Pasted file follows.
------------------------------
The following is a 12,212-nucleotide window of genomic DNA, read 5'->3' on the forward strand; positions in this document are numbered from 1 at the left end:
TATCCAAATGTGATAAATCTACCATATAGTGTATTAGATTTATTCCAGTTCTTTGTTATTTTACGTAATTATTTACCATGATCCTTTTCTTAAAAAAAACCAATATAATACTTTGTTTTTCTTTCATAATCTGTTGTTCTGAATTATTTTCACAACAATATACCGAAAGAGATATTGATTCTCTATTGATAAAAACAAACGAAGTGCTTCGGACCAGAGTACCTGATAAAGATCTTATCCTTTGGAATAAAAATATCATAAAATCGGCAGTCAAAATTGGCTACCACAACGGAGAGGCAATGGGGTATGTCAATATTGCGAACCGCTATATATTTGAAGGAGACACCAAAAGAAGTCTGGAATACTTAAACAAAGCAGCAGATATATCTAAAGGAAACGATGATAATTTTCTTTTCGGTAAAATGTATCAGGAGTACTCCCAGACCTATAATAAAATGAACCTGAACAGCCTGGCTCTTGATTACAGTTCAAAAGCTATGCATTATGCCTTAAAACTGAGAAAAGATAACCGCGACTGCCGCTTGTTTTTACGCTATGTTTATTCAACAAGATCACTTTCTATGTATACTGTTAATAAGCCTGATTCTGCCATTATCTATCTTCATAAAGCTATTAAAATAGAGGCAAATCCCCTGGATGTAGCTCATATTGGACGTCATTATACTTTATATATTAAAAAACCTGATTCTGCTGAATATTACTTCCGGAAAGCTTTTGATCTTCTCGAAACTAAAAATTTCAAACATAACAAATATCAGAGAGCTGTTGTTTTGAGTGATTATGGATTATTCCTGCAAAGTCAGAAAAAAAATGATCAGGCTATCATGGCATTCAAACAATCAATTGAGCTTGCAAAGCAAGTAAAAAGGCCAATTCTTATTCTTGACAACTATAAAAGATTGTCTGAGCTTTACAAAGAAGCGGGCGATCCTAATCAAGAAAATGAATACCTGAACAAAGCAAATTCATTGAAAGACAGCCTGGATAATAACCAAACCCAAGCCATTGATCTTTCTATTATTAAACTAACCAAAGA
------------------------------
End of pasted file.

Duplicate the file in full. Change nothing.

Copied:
The following is a 12,212-nucleotide window of genomic DNA, read 5'->3' on the forward strand; positions in this document are numbered from 1 at the left end:
TATCCAAATGTGATAAATCTACCATATAGTGTATTAGATTTATTCCAGTTCTTTGTTATTTTACGTAATTATTTACCATGATCCTTTTCTTAAAAAAAACCAATATAATACTTTGTTTTTCTTTCATAATCTGTTGTTCTGAATTATTTTCACAACAATATACCGAAAGAGATATTGATTCTCTATTGATAAAAACAAACGAAGTGCTTCGGACCAGAGTACCTGATAAAGATCTTATCCTTTGGAATAAAAATATCATAAAATCGGCAGTCAAAATTGGCTACCACAACGGAGAGGCAATGGGGTATGTCAATATTGCGAACCGCTATATATTTGAAGGAGACACCAAAAGAAGTCTGGAATACTTAAACAAAGCAGCAGATATATCTAAAGGAAACGATGATAATTTTCTTTTCGGTAAAATGTATCAGGAGTACTCCCAGACCTATAATAAAATGAACCTGAACAGCCTGGCTCTTGATTACAGTTCAAAAGCTATGCATTATGCCTTAAAACTGAGAAAAGATAACCGCGACTGCCGCTTGTTTTTACGCTATGTTTATTCAACAAGATCACTTTCTATGTATACTGTTAATAAGCCTGATTCTGCCATTATCTATCTTCATAAAGCTATTAAAATAGAGGCAAATCCCCTGGATGTAGCTCATATTGGACGTCATTATACTTTATATATTAAAAAACCTGATTCTGCTGAATATTACTTCCGGAAAGCTTTTGATCTTCTCGAAACTAAAAATTTCAAACATAACAAATATCAGAGAGCTGTTGTTTTGAGTGATTATGGATTATTCCTGCAAAGTCAGAAAAAAAATGATCAGGCTATCATGGCATTCAAACAATCAATTGAGCTTGCAAAGCAAGTAAAAAGGCCAATTCTTATTCTTGACAACTATAAAAGATTGTCTGAGCTTTACAAAGAAGCGGGCGATCCTAATCAAGAAAATGAATACCTGAACAAAGCAAATTCATTGAAAGACAGCCTGGATAATAACCAAACCCAAGCCATTGATCTTTCTATTATTAAACTAACCAAAGA